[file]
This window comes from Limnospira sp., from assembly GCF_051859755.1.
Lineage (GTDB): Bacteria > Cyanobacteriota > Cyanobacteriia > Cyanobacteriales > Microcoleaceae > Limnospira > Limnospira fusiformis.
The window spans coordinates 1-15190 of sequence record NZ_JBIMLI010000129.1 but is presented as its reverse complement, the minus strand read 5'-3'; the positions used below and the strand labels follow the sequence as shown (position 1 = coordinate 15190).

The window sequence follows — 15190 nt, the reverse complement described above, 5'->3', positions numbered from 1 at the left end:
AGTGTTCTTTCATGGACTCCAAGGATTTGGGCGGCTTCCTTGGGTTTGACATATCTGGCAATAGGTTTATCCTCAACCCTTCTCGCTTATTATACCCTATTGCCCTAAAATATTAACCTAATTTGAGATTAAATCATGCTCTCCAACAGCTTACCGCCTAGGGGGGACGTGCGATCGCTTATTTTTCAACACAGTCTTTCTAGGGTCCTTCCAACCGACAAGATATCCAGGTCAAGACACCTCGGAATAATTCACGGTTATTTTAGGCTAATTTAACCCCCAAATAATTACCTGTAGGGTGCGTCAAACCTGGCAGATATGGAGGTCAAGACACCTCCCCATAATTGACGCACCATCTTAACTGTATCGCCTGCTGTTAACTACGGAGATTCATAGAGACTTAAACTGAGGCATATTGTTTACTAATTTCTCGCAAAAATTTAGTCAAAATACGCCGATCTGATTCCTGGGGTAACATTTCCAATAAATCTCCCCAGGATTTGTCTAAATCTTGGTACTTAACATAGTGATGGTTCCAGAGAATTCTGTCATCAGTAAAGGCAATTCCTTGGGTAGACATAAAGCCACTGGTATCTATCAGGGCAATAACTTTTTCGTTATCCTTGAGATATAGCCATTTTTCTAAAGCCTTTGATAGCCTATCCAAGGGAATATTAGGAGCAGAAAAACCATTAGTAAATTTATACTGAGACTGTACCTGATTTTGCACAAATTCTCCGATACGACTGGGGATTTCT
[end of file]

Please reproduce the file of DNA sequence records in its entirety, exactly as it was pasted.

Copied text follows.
This window comes from Limnospira sp., from assembly GCF_051859755.1.
Lineage (GTDB): Bacteria > Cyanobacteriota > Cyanobacteriia > Cyanobacteriales > Microcoleaceae > Limnospira > Limnospira fusiformis.
The window spans coordinates 1-15190 of sequence record NZ_JBIMLI010000129.1 but is presented as its reverse complement, the minus strand read 5'-3'; the positions used below and the strand labels follow the sequence as shown (position 1 = coordinate 15190).

The window sequence follows — 15190 nt, the reverse complement described above, 5'->3', positions numbered from 1 at the left end:
AGTGTTCTTTCATGGACTCCAAGGATTTGGGCGGCTTCCTTGGGTTTGACATATCTGGCAATAGGTTTATCCTCAACCCTTCTCGCTTATTATACCCTATTGCCCTAAAATATTAACCTAATTTGAGATTAAATCATGCTCTCCAACAGCTTACCGCCTAGGGGGGACGTGCGATCGCTTATTTTTCAACACAGTCTTTCTAGGGTCCTTCCAACCGACAAGATATCCAGGTCAAGACACCTCGGAATAATTCACGGTTATTTTAGGCTAATTTAACCCCCAAATAATTACCTGTAGGGTGCGTCAAACCTGGCAGATATGGAGGTCAAGACACCTCCCCATAATTGACGCACCATCTTAACTGTATCGCCTGCTGTTAACTACGGAGATTCATAGAGACTTAAACTGAGGCATATTGTTTACTAATTTCTCGCAAAAATTTAGTCAAAATACGCCGATCTGATTCCTGGGGTAACATTTCCAATAAATCTCCCCAGGATTTGTCTAAATCTTGGTACTTAACATAGTGATGGTTCCAGAGAATTCTGTCATCAGTAAAGGCAATTCCTTGGGTAGACATAAAGCCACTGGTATCTATCAGGGCAATAACTTTTTCGTTATCCTTGAGATATAGCCATTTTTCTAAAGCCTTTGATAGCCTATCCAAGGGAATATTAGGAGCAGAAAAACCATTAGTAAATTTATACTGAGACTGTACCTGATTTTGCACAAATTCTCCGATACGACTGGGGATTTCT